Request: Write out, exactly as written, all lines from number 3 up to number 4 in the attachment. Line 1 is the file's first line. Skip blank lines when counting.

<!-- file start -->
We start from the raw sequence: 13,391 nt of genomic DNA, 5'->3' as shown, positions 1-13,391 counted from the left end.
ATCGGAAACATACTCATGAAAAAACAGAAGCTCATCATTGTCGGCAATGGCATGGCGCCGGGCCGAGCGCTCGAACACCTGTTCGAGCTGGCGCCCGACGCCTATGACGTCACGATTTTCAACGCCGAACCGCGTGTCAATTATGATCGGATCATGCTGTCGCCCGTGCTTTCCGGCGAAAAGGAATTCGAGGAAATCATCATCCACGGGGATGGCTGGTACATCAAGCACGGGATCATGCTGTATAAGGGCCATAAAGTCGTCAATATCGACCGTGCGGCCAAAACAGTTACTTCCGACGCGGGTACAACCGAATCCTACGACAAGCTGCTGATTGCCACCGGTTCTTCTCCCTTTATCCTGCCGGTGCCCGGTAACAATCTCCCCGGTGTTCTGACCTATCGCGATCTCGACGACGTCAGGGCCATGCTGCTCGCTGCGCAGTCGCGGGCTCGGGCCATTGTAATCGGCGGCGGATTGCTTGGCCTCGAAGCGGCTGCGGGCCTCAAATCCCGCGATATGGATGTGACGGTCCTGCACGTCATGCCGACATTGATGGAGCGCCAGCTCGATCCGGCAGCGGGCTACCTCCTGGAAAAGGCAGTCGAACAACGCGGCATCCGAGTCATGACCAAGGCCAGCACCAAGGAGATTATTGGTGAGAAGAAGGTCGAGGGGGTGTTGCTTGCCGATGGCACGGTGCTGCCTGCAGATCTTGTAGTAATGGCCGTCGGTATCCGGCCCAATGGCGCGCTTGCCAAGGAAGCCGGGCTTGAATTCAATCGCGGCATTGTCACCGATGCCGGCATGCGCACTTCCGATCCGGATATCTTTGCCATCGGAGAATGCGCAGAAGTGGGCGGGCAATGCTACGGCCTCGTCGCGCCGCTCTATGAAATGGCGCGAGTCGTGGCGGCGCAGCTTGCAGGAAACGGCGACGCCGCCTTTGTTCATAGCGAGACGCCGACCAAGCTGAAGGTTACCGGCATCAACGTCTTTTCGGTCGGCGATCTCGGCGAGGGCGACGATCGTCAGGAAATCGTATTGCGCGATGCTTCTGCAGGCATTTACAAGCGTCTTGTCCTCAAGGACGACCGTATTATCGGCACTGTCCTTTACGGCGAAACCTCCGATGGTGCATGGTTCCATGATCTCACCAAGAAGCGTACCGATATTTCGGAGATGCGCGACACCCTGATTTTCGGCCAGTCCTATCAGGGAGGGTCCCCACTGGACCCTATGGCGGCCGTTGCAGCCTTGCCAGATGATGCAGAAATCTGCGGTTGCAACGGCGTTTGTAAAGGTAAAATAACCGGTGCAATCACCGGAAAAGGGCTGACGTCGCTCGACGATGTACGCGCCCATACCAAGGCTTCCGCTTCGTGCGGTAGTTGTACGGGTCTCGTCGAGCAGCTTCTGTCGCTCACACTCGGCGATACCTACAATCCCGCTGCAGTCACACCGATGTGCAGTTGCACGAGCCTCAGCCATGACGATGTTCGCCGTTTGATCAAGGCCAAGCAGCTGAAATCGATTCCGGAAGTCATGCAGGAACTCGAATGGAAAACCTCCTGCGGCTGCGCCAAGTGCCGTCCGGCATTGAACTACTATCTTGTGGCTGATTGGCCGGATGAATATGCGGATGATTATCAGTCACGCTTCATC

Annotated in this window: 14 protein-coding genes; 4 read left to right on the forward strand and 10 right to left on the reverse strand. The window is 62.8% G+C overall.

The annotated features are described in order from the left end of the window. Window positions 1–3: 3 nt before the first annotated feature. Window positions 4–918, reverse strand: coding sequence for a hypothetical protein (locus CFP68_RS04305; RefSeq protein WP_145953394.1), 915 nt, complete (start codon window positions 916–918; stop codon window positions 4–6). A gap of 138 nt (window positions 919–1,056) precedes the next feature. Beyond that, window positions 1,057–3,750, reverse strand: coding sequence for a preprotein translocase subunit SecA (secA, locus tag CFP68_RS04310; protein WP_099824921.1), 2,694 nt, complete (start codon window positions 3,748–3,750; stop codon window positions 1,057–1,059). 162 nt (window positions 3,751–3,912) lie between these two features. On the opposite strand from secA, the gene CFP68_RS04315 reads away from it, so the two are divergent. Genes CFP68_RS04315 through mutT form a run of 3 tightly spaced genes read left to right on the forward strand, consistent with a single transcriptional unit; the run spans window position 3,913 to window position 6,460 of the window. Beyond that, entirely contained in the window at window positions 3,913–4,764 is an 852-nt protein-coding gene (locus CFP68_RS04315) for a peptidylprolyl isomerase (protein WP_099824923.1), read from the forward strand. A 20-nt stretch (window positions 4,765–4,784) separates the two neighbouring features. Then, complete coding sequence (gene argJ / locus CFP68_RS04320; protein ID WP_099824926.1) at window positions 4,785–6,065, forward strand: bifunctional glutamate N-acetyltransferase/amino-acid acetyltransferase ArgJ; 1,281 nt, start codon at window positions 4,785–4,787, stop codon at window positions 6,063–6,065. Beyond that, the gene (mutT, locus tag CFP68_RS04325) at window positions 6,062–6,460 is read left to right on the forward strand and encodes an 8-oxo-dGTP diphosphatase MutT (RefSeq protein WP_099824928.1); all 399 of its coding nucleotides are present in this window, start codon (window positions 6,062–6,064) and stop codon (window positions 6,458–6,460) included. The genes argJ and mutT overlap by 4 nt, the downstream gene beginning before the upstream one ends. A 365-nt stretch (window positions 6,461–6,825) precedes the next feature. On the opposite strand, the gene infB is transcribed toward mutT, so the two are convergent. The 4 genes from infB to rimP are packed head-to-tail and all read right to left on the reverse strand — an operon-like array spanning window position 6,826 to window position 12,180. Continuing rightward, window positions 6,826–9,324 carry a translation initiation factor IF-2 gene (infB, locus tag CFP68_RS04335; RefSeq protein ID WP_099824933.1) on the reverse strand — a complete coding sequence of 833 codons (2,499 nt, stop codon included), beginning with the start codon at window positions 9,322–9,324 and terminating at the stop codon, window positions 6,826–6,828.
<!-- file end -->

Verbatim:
Annotated in this window: 14 protein-coding genes; 4 read left to right on the forward strand and 10 right to left on the reverse strand. The window is 62.8% G+C overall.

The annotated features are described in order from the left end of the window. Window positions 1–3: 3 nt before the first annotated feature. Window positions 4–918, reverse strand: coding sequence for a hypothetical protein (locus CFP68_RS04305; RefSeq protein WP_145953394.1), 915 nt, complete (start codon window positions 916–918; stop codon window positions 4–6). A gap of 138 nt (window positions 919–1,056) precedes the next feature. Beyond that, window positions 1,057–3,750, reverse strand: coding sequence for a preprotein translocase subunit SecA (secA, locus tag CFP68_RS04310; protein WP_099824921.1), 2,694 nt, complete (start codon window positions 3,748–3,750; stop codon window positions 1,057–1,059). 162 nt (window positions 3,751–3,912) lie between these two features. On the opposite strand from secA, the gene CFP68_RS04315 reads away from it, so the two are divergent. Genes CFP68_RS04315 through mutT form a run of 3 tightly spaced genes read left to right on the forward strand, consistent with a single transcriptional unit; the run spans window position 3,913 to window position 6,460 of the window. Beyond that, entirely contained in the window at window positions 3,913–4,764 is an 852-nt protein-coding gene (locus CFP68_RS04315) for a peptidylprolyl isomerase (protein WP_099824923.1), read from the forward strand. A 20-nt stretch (window positions 4,765–4,784) separates the two neighbouring features. Then, complete coding sequence (gene argJ / locus CFP68_RS04320; protein ID WP_099824926.1) at window positions 4,785–6,065, forward strand: bifunctional glutamate N-acetyltransferase/amino-acid acetyltransferase ArgJ; 1,281 nt, start codon at window positions 4,785–4,787, stop codon at window positions 6,063–6,065. Beyond that, the gene (mutT, locus tag CFP68_RS04325) at window positions 6,062–6,460 is read left to right on the forward strand and encodes an 8-oxo-dGTP diphosphatase MutT (RefSeq protein WP_099824928.1); all 399 of its coding nucleotides are present in this window, start codon (window positions 6,062–6,064) and stop codon (window positions 6,458–6,460) included. The genes argJ and mutT overlap by 4 nt, the downstream gene beginning before the upstream one ends. A 365-nt stretch (window positions 6,461–6,825) precedes the next feature. On the opposite strand, the gene infB is transcribed toward mutT, so the two are convergent. The 4 genes from infB to rimP are packed head-to-tail and all read right to left on the reverse strand — an operon-like array spanning window position 6,826 to window position 12,180. Continuing rightward, window positions 6,826–9,324 carry a translation initiation factor IF-2 gene (infB, locus tag CFP68_RS04335; RefSeq protein ID WP_099824933.1) on the reverse strand — a complete coding sequence of 833 codons (2,499 nt, stop codon included), beginning with the start codon at window positions 9,322–9,324 and terminating at the stop codon, window positions 6,826–6,828.